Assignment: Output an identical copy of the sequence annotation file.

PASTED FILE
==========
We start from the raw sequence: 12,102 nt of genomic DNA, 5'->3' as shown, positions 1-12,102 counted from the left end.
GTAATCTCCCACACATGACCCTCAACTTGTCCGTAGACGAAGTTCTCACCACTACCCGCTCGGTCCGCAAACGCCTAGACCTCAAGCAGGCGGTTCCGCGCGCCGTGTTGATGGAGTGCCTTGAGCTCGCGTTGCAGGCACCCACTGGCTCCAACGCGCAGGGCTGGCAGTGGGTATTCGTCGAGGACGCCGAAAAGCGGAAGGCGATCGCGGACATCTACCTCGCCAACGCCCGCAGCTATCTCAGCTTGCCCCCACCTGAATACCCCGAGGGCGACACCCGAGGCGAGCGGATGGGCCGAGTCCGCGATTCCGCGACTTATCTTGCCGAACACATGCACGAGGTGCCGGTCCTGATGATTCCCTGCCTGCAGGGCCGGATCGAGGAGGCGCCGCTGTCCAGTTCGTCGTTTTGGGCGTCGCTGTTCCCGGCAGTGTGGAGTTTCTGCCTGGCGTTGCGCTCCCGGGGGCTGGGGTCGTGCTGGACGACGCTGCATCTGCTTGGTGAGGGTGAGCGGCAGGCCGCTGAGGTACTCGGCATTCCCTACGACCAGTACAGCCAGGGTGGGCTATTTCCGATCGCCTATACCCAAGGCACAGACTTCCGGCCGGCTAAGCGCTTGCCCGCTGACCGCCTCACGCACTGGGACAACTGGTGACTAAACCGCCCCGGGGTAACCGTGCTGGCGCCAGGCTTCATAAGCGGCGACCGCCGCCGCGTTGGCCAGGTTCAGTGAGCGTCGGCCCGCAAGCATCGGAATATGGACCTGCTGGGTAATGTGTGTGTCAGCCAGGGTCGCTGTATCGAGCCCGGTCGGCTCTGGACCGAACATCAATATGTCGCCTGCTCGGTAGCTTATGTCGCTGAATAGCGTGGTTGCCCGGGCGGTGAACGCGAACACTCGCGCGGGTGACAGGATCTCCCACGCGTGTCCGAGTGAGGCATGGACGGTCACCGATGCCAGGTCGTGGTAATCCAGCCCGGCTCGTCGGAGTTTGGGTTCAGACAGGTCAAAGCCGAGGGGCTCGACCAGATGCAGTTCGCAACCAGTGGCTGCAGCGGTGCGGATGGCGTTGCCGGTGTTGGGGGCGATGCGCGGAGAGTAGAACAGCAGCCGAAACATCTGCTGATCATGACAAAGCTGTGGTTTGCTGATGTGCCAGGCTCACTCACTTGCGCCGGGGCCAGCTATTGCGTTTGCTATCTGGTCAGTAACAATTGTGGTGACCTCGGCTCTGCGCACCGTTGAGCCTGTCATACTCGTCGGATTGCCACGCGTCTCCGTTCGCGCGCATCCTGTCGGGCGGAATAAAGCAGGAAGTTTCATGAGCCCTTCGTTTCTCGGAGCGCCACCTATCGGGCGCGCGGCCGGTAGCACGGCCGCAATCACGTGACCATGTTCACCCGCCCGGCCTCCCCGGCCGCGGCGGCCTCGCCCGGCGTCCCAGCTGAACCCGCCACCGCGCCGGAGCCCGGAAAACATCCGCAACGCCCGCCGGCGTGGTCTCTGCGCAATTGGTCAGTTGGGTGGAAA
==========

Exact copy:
We start from the raw sequence: 12,102 nt of genomic DNA, 5'->3' as shown, positions 1-12,102 counted from the left end.
GTAATCTCCCACACATGACCCTCAACTTGTCCGTAGACGAAGTTCTCACCACTACCCGCTCGGTCCGCAAACGCCTAGACCTCAAGCAGGCGGTTCCGCGCGCCGTGTTGATGGAGTGCCTTGAGCTCGCGTTGCAGGCACCCACTGGCTCCAACGCGCAGGGCTGGCAGTGGGTATTCGTCGAGGACGCCGAAAAGCGGAAGGCGATCGCGGACATCTACCTCGCCAACGCCCGCAGCTATCTCAGCTTGCCCCCACCTGAATACCCCGAGGGCGACACCCGAGGCGAGCGGATGGGCCGAGTCCGCGATTCCGCGACTTATCTTGCCGAACACATGCACGAGGTGCCGGTCCTGATGATTCCCTGCCTGCAGGGCCGGATCGAGGAGGCGCCGCTGTCCAGTTCGTCGTTTTGGGCGTCGCTGTTCCCGGCAGTGTGGAGTTTCTGCCTGGCGTTGCGCTCCCGGGGGCTGGGGTCGTGCTGGACGACGCTGCATCTGCTTGGTGAGGGTGAGCGGCAGGCCGCTGAGGTACTCGGCATTCCCTACGACCAGTACAGCCAGGGTGGGCTATTTCCGATCGCCTATACCCAAGGCACAGACTTCCGGCCGGCTAAGCGCTTGCCCGCTGACCGCCTCACGCACTGGGACAACTGGTGACTAAACCGCCCCGGGGTAACCGTGCTGGCGCCAGGCTTCATAAGCGGCGACCGCCGCCGCGTTGGCCAGGTTCAGTGAGCGTCGGCCCGCAAGCATCGGAATATGGACCTGCTGGGTAATGTGTGTGTCAGCCAGGGTCGCTGTATCGAGCCCGGTCGGCTCTGGACCGAACATCAATATGTCGCCTGCTCGGTAGCTTATGTCGCTGAATAGCGTGGTTGCCCGGGCGGTGAACGCGAACACTCGCGCGGGTGACAGGATCTCCCACGCGTGTCCGAGTGAGGCATGGACGGTCACCGATGCCAGGTCGTGGTAATCCAGCCCGGCTCGTCGGAGTTTGGGTTCAGACAGGTCAAAGCCGAGGGGCTCGACCAGATGCAGTTCGCAACCAGTGGCTGCAGCGGTGCGGATGGCGTTGCCGGTGTTGGGGGCGATGCGCGGAGAGTAGAACAGCAGCCGAAACATCTGCTGATCATGACAAAGCTGTGGTTTGCTGATGTGCCAGGCTCACTCACTTGCGCCGGGGCCAGCTATTGCGTTTGCTATCTGGTCAGTAACAATTGTGGTGACCTCGGCTCTGCGCACCGTTGAGCCTGTCATACTCGTCGGATTGCCACGCGTCTCCGTTCGCGCGCATCCTGTCGGGCGGAATAAAGCAGGAAGTTTCATGAGCCCTTCGTTTCTCGGAGCGCCACCTATCGGGCGCGCGGCCGGTAGCACGGCCGCAATCACGTGACCATGTTCACCCGCCCGGCCTCCCCGGCCGCGGCGGCCTCGCCCGGCGTCCCAGCTGAACCCGCCACCGCGCCGGAGCCCGGAAAACATCCGCAACGCCCGCCGGCGTGGTCTCTGCGCAATTGGTCAGTTGGGTGGAAA